Creating an Integrated Historical Record of Extreme Particulate Air Pollution Events in Australian Cities from 1994 to 2007

Fay Johnston, Ivan Hanigan, Sarah Henderson, Geoffrey Morgan, Talia Portner, Grant Williamson, David Bowman

Research output: Contribution to journalArticle

20 Citations (Scopus)

Abstract

Epidemiological studies of exposure to vegetation fire smoke are often limited by the availability of accurate exposure data. This paper describes a systematic framework for retrospectively identifying the cause of air pollution events to facilitate a long, multicenter analysis of the public health effects of vegetation fire smoke pollution in Australia. Pollution events were statistically defined as any day at or above the 95th percentile of the 24-hr average concentration of particulate matter (PM). These were identified for six cities from three distinct ecoclimatic regions of Australia. The dates of each event were then crosschecked against a range of information sources, including online newspaper archives, government and research agency records, satellite imagery, and aerosol optical thickness measures to identify the cause for the excess particulate pollution. Pollution events occurred most frequently during summer for cities in sub-tropical and arid regions and during winter for cities in temperate regions. A cause for high PM on 67% of days examined in the city of Sydney was found, and 94% of these could be attributed to landscape fire smoke. Results were similar for cities in other subtropical and arid locations. Identification of the cause of pollution events was much lower in colder temperate regions where fire activity is less frequent. Bushfires were the most frequent cause of extreme pollution events in cities located in subtropical and arid regions of Australia. Although identification of pollution episodes was greatly improved by the use of multiple sources of information, satellite imagery was the most useful tool for identifying bushfire smoke pollution events.
Original languageEnglish
Pages (from-to)390-398
Number of pages9
JournalAir Waste Management Association. Journal
Volume61
Issue number4
DOIs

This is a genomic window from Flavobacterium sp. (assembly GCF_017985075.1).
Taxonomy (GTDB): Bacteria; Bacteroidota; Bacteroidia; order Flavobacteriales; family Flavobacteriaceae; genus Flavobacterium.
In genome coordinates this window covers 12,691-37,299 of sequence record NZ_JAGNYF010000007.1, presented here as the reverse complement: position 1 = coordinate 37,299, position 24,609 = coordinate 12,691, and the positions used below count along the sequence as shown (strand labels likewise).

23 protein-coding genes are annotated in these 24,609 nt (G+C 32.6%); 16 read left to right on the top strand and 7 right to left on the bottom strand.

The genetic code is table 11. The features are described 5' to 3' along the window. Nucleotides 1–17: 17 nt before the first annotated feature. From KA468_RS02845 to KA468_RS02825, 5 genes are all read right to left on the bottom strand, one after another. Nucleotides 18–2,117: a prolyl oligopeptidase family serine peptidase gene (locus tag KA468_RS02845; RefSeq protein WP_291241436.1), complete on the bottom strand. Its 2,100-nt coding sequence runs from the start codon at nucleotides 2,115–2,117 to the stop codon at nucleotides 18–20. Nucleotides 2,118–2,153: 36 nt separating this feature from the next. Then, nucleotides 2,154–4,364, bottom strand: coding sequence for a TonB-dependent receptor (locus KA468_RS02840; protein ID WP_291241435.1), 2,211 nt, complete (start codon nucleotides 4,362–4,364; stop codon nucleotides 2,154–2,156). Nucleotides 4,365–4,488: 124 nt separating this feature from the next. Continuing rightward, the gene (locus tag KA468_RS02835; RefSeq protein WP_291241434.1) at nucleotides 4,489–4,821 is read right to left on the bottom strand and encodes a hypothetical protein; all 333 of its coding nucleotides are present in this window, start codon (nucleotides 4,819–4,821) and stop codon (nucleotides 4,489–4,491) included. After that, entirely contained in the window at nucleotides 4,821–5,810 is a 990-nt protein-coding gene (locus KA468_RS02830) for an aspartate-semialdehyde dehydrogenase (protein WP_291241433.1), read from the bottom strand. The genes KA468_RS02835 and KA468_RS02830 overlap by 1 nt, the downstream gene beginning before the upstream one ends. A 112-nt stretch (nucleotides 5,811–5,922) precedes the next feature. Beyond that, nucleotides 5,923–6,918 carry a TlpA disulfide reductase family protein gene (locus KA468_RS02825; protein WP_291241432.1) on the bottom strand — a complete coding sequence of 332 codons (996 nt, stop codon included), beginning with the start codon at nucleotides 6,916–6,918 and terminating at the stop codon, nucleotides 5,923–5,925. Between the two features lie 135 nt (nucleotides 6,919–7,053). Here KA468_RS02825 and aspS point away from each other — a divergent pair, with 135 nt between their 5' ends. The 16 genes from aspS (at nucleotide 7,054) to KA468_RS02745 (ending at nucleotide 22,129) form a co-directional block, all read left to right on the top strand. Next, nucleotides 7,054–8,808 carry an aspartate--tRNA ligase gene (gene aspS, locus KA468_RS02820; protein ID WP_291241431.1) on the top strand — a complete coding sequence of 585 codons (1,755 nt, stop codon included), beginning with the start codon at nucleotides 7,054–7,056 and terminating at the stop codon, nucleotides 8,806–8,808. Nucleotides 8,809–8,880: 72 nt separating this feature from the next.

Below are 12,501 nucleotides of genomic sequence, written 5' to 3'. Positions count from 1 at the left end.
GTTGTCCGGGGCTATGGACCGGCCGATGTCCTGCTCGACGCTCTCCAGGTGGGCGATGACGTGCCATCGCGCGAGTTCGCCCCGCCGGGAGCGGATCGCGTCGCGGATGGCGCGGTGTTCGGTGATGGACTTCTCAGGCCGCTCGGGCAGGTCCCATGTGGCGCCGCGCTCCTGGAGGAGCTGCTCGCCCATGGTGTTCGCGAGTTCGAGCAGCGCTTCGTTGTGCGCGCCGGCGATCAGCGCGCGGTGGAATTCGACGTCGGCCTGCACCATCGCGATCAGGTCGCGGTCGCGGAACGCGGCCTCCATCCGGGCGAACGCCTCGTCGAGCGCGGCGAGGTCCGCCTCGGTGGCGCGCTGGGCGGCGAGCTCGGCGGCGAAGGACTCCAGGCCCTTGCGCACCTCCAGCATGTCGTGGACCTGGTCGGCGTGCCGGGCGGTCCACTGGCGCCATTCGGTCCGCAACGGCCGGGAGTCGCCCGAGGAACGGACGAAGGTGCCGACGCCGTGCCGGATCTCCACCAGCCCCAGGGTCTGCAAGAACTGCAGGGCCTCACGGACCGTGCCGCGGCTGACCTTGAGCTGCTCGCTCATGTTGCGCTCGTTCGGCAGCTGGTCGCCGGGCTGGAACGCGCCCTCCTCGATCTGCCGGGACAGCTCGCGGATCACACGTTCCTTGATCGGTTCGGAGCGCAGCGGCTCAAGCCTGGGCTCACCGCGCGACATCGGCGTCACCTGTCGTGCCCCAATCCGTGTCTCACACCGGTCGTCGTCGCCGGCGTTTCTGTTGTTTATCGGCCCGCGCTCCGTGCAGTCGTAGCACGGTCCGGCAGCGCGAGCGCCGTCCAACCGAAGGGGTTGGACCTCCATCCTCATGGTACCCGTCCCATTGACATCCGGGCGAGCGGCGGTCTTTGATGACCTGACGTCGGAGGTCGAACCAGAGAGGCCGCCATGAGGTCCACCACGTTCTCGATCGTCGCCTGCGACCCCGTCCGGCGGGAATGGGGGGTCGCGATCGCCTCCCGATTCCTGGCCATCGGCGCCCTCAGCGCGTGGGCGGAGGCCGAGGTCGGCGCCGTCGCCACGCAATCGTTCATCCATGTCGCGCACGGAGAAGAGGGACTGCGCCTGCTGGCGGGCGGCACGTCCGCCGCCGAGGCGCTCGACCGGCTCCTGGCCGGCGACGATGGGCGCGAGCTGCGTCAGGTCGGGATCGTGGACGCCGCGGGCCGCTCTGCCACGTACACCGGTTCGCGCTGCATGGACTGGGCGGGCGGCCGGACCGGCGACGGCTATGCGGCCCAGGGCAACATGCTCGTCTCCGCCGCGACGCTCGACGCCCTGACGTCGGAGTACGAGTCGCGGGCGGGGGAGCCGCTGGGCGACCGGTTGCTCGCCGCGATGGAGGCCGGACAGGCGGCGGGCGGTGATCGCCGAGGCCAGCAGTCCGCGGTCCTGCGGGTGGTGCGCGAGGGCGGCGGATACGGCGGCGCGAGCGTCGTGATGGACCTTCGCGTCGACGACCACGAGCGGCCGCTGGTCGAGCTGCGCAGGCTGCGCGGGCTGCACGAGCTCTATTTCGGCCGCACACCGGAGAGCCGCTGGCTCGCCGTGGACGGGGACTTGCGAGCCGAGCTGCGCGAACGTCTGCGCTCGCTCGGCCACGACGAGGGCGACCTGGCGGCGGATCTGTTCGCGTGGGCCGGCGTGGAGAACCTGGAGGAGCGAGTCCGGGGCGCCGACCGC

Publication statusPublished - 2011
Externally publishedYes

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historical record
atmospheric pollution
pollution
smoke
subtropical region
arid region
satellite imagery
particulate matter
city
vegetation
public health
aerosol
winter
summer

Cite this

Johnston, Fay ; Hanigan, Ivan ; Henderson, Sarah ; Morgan, Geoffrey ; Portner, Talia ; Williamson, Grant ; Bowman, David. / Creating an Integrated Historical Record of Extreme Particulate Air Pollution Events in Australian Cities from 1994 to 2007. In: Air Waste Management Association. Journal. 2011 ; Vol. 61, No. 4. pp. 390-398.
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abstract = "Epidemiological studies of exposure to vegetation fire smoke are often limited by the availability of accurate exposure data. This paper describes a systematic framework for retrospectively identifying the cause of air pollution events to facilitate a long, multicenter analysis of the public health effects of vegetation fire smoke pollution in Australia. Pollution events were statistically defined as any day at or above the 95th percentile of the 24-hr average concentration of particulate matter (PM). These were identified for six cities from three distinct ecoclimatic regions of Australia. The dates of each event were then crosschecked against a range of information sources, including online newspaper archives, government and research agency records, satellite imagery, and aerosol optical thickness measures to identify the cause for the excess particulate pollution. Pollution events occurred most frequently during summer for cities in sub-tropical and arid regions and during winter for cities in temperate regions. A cause for high PM on 67{\%} of days examined in the city of Sydney was found, and 94{\%} of these could be attributed to landscape fire smoke. Results were similar for cities in other subtropical and arid locations. Identification of the cause of pollution events was much lower in colder temperate regions where fire activity is less frequent. Bushfires were the most frequent cause of extreme pollution events in cities located in subtropical and arid regions of Australia. Although identification of pollution episodes was greatly improved by the use of multiple sources of information, satellite imagery was the most useful tool for identifying bushfire smoke pollution events.",
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Creating an Integrated Historical Record of Extreme Particulate Air Pollution Events in Australian Cities from 1994 to 2007. / Johnston, Fay; Hanigan, Ivan; Henderson, Sarah; Morgan, Geoffrey; Portner, Talia; Williamson, Grant; Bowman, David.

In: Air Waste Management Association. Journal, Vol. 61, No. 4, 2011, p. 390-398.

Research output: Contribution to journalArticle

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